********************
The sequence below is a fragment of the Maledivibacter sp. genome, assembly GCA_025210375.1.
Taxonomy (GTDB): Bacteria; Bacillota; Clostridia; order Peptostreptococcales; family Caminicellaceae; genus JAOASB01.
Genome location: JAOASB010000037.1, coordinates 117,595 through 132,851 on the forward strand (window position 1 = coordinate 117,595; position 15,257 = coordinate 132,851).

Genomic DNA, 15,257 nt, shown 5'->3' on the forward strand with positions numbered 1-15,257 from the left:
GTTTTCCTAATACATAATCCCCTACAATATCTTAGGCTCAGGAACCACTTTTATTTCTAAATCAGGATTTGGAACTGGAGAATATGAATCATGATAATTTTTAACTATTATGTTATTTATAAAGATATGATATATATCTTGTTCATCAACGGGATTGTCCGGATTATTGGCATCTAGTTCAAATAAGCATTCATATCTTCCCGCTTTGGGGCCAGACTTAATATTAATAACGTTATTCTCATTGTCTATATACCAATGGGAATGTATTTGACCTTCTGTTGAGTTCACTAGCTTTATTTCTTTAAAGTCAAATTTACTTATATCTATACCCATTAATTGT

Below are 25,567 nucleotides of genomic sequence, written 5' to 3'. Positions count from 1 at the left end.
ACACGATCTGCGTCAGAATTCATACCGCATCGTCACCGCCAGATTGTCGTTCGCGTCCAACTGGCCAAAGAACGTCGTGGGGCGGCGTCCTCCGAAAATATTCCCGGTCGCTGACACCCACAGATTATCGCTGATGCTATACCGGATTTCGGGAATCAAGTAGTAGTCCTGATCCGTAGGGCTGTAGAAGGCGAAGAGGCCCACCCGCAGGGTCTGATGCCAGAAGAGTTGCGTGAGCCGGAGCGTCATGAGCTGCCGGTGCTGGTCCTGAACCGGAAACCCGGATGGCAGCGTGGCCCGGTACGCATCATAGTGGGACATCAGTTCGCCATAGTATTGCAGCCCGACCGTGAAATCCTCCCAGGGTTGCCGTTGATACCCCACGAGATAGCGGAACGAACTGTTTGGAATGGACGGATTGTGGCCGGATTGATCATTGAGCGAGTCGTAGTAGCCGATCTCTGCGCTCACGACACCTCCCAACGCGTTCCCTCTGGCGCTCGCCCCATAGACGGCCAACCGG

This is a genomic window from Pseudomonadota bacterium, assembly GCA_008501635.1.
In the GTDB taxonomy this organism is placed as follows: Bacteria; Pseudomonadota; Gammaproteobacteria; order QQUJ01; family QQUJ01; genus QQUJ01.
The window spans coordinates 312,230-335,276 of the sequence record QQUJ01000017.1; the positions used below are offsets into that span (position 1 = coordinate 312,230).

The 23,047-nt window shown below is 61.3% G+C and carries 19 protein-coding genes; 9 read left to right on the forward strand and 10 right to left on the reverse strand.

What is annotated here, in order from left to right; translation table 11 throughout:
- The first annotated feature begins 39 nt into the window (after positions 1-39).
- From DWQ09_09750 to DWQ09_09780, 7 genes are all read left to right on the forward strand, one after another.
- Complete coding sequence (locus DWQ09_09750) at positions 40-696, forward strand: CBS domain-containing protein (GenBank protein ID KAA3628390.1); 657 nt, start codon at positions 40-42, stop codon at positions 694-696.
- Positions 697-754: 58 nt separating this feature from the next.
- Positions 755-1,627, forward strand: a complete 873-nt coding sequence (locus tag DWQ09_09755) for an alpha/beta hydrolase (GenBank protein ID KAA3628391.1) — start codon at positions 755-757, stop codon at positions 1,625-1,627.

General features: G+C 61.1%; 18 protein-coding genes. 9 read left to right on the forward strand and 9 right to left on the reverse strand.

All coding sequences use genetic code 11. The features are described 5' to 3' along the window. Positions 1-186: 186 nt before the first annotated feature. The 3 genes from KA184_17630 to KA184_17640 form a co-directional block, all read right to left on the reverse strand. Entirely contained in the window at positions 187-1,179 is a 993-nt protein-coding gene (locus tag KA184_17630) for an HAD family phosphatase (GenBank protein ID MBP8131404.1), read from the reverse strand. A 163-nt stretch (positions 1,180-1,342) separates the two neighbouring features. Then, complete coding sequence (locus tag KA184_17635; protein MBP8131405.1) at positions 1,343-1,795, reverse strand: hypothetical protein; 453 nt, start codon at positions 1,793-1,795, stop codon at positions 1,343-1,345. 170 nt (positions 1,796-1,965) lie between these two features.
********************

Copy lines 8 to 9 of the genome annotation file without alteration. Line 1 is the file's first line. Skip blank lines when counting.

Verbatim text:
This is a genomic window from Pseudomonadota bacterium, assembly GCA_008501635.1.
In the GTDB taxonomy this organism is placed as follows: Bacteria; Pseudomonadota; Gammaproteobacteria; order QQUJ01; family QQUJ01; genus QQUJ01.